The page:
Title: I’m Not In Love
Description: single; album track, The Original Soundtrack
Release date: 1975
First heard: 1975
10cc are one of those bands who soundtracked my youth without me really ever acknowledging them or knowingly parting with pocket money for any of their hit singles or parent albums. I guess this is partly because my first spurt in singles buying occurred towards the end of that decade, by which time it was “punk” or nothing. (We’d previously requested certain seven-inches “for the house”, which we kids thought of as “ours” and were wire-racked alongside Mum and Dad’s, under the wooden unit beneath the “music centre”. 10cc were not among these. (I remember In Dulci Jubilo by Mike Oldfield – backed by On Horseback – from around the mid-70s; also Under The Moon Of Love by Showaddywaddy; The First Cut Is The Deepest by Rod Stewart, which was nominally Mum’s; also Lay Your Love by Racey, which proves how unselfconscious I was in 1978 before punk stole my soul.)
Nevertheless, I’m Not In Love is a key song of the mid-decade, and one with a personal fascination for me that I’ll get to. A number one hit – the band’s second, after Rubber Bullets in 1971 – and ubiquitous on the airwaves at the time (we had Radio 1 on as a default in the house), it is only in retrospect that I appreciate what a technical triumph it was, pushing back the boundaries of studio technique as much as their heroes the Beatles had done. In adult life, I have come to respect Gouldman, Stewart, Godley and Creme as the witty and intelligent hitmakers they were, and a Best Of 10cc is, I find, an absolute essential. I don’t know their albums at all, not even The Original Soundtrack, which contains I’m Not In Love, by all accounts the song that clinched their $1 million contract with Mercury.
I now know – thanks to the constant repackaging of the pop and rock past by BBC4 – that its haunting choral effect was achieved in 1974 at the band’s own Strawberry Studios with each layer of voice recorded separately (all four band members are involved), until they had 256. Although the effect can now be reproduced at the click of a mouse – I can probably do it on this laptop – the sheer depth and richness of the choir is unique. This and a heartbeat of a drum line form the bed, upon which an unintrusive keyboard is added, and then that halting, delicate vocal from … is it Eric Stewart or Graham Gouldman? I know the whispered interlude was supplied by a receptionist at the studio, and it’s this passage (“Be quiet, big boys don’t cry”) that seals it forever into my heart.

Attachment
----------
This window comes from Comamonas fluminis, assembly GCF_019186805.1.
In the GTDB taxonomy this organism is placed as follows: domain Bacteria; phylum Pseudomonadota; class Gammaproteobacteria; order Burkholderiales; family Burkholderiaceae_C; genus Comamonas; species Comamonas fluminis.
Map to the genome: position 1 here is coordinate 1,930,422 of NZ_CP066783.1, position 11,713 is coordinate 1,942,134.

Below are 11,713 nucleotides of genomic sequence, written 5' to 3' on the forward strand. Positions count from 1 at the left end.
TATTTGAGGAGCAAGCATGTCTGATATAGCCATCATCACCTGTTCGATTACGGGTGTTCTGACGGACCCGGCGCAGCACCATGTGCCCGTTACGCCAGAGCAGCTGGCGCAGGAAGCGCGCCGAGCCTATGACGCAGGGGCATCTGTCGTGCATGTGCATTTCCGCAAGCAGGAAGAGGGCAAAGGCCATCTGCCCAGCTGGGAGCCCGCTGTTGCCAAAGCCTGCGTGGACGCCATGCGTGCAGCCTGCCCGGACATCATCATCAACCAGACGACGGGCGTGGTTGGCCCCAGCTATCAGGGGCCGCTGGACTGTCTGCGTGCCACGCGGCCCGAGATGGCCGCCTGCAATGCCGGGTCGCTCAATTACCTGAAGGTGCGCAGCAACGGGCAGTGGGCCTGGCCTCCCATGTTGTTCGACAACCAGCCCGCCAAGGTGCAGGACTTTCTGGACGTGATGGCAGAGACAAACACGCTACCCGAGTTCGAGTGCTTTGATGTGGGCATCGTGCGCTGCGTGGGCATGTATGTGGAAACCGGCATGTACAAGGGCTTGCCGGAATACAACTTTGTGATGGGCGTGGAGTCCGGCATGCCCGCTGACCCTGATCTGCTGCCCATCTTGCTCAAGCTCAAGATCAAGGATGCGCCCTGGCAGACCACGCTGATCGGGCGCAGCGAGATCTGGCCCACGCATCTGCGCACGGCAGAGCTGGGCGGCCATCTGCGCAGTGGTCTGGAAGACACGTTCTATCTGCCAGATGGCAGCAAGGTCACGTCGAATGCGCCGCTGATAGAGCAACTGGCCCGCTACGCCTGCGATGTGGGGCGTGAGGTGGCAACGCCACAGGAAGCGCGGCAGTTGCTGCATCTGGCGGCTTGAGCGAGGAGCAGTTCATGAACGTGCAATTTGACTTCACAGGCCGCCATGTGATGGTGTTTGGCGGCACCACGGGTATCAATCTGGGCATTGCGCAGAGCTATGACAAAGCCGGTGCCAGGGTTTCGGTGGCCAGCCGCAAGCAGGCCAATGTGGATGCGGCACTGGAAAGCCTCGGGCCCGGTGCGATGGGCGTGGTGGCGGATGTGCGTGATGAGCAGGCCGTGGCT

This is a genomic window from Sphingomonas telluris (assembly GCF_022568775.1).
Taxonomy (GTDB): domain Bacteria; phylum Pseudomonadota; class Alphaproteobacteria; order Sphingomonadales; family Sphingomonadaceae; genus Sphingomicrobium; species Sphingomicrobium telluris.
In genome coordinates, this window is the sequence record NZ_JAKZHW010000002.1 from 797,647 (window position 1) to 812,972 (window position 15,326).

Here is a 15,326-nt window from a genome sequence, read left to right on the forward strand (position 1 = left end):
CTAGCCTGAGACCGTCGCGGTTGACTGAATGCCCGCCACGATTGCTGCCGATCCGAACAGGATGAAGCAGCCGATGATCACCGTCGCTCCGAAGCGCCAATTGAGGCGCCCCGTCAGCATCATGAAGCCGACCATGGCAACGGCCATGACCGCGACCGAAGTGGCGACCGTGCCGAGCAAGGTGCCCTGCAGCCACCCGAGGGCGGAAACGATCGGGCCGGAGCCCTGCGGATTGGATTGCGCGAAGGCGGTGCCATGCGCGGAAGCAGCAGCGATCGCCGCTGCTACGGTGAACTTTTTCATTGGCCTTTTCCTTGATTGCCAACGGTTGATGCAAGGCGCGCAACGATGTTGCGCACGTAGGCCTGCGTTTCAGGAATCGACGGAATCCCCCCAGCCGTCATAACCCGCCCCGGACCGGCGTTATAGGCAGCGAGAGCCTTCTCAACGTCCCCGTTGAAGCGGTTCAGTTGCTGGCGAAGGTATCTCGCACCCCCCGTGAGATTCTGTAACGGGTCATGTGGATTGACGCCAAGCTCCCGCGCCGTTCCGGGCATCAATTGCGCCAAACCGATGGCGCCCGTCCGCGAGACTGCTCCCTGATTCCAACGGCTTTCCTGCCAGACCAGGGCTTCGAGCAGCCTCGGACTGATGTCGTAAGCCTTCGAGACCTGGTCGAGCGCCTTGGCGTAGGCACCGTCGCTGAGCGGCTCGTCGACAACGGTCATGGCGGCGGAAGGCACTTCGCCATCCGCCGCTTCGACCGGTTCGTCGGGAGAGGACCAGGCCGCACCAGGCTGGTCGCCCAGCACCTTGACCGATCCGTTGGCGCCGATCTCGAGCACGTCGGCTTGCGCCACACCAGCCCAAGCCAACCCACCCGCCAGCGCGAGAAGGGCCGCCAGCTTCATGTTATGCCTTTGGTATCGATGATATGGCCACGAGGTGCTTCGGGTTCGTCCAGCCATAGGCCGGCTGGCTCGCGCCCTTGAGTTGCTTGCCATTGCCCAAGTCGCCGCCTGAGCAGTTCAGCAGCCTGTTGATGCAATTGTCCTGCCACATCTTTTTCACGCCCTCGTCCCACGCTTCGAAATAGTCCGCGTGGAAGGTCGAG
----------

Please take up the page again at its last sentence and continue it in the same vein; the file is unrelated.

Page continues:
Here’s why. As anyone who’s read Where Did It All Go Right? will know, I experienced an existential epiphany in 1975 when, aged 10, I saw The Poseidon Adventure at the cinema and looked mortality in the face for the first time. The mother of all disaster movies – my first – haunted me, and has remained a perpetual favourite. Somehow, in my mind, it and I’m Not In Love are intertwined. I saw the film at the very end of May, and the song was at number one a week later. A raw, full-blooded display of emotion in any case, it meant more to me as I imagined the female voice to be that of Shelley Winters’ character Belle Rosen, perhaps reassuring Eric Shea’s Robin at a moment of grisly, mortal, smudge-faced tension in the bowels of the SS Poseidon. I can almost see her, in the film, shushing him by touching his boyish lips, like a reassuring mom. It’s oddly disappointing that she doesn’t actually say, “Be quite, big boys don’t cry” in the film.
I love the way a song can become imprinted on a time and a place for all time. I am in love with this for all of the technical and musical reasons stated, but it goes that extra Proustian mile thanks to a random series of events and that’s the alchemy of cheap, potent pop music.